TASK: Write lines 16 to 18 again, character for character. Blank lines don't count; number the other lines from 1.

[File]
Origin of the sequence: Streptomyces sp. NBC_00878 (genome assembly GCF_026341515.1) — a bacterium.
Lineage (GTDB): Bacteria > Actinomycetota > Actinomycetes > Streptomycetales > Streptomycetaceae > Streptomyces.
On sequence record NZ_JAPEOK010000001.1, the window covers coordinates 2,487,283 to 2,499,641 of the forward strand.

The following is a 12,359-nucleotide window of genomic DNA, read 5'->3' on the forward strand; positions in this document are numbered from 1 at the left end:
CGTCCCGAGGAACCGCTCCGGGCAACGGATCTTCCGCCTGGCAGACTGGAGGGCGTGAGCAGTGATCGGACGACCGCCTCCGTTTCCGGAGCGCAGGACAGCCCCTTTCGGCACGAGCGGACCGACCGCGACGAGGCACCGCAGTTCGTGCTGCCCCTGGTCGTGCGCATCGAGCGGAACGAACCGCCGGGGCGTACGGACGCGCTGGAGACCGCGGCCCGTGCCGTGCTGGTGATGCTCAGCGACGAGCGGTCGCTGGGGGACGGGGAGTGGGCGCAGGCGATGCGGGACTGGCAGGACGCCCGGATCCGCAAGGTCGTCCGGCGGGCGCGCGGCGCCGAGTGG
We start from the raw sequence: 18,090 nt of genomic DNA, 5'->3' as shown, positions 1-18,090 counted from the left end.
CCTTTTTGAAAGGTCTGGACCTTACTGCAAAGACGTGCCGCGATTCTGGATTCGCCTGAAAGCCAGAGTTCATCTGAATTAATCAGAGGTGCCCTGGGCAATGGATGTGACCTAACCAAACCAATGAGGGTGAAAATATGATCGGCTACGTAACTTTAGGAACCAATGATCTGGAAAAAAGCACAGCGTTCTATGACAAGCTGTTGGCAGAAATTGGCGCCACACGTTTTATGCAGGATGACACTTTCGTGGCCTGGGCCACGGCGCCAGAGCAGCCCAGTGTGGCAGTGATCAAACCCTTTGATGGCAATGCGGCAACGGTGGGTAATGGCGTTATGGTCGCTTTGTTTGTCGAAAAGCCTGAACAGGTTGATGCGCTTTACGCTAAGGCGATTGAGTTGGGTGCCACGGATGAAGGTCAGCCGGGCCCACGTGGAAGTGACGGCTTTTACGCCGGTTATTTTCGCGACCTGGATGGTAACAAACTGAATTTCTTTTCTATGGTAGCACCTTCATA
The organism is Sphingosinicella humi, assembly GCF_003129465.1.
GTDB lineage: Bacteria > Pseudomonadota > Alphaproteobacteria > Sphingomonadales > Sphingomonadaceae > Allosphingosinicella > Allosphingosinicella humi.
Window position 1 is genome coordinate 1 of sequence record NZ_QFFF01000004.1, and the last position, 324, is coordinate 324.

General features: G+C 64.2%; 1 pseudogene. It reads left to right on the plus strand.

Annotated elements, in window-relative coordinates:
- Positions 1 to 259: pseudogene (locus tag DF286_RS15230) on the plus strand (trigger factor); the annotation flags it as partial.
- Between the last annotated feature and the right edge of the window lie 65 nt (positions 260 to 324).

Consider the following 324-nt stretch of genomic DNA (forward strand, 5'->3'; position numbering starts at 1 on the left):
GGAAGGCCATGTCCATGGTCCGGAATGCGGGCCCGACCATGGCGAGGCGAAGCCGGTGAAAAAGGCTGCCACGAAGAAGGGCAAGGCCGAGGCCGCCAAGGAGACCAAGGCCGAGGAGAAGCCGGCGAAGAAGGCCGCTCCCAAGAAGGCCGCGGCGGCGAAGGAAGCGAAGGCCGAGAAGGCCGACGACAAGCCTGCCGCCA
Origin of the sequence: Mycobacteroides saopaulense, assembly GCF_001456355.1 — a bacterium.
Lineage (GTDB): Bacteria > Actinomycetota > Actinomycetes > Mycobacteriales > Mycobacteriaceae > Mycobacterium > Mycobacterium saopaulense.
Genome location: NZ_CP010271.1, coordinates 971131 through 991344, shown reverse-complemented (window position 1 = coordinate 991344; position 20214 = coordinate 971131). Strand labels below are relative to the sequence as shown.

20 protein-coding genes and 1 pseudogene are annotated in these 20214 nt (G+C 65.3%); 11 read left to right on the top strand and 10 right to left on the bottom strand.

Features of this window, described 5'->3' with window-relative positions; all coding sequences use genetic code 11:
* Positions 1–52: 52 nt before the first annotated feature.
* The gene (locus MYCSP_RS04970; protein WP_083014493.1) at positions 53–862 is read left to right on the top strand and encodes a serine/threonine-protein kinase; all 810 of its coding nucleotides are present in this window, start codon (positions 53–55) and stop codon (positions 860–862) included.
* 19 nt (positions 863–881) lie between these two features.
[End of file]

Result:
GGAAGGCCATGTCCATGGTCCGGAATGCGGGCCCGACCATGGCGAGGCGAAGCCGGTGAAAAAGGCTGCCACGAAGAAGGGCAAGGCCGAGGCCGCCAAGGAGACCAAGGCCGAGGAGAAGCCGGCGAAGAAGGCCGCTCCCAAGAAGGCCGCGGCGGCGAAGGAAGCGAAGGCCGAGAAGGCCGACGACAAGCCTGCCGCCA
Origin of the sequence: Mycobacteroides saopaulense, assembly GCF_001456355.1 — a bacterium.
Lineage (GTDB): Bacteria > Actinomycetota > Actinomycetes > Mycobacteriales > Mycobacteriaceae > Mycobacterium > Mycobacterium saopaulense.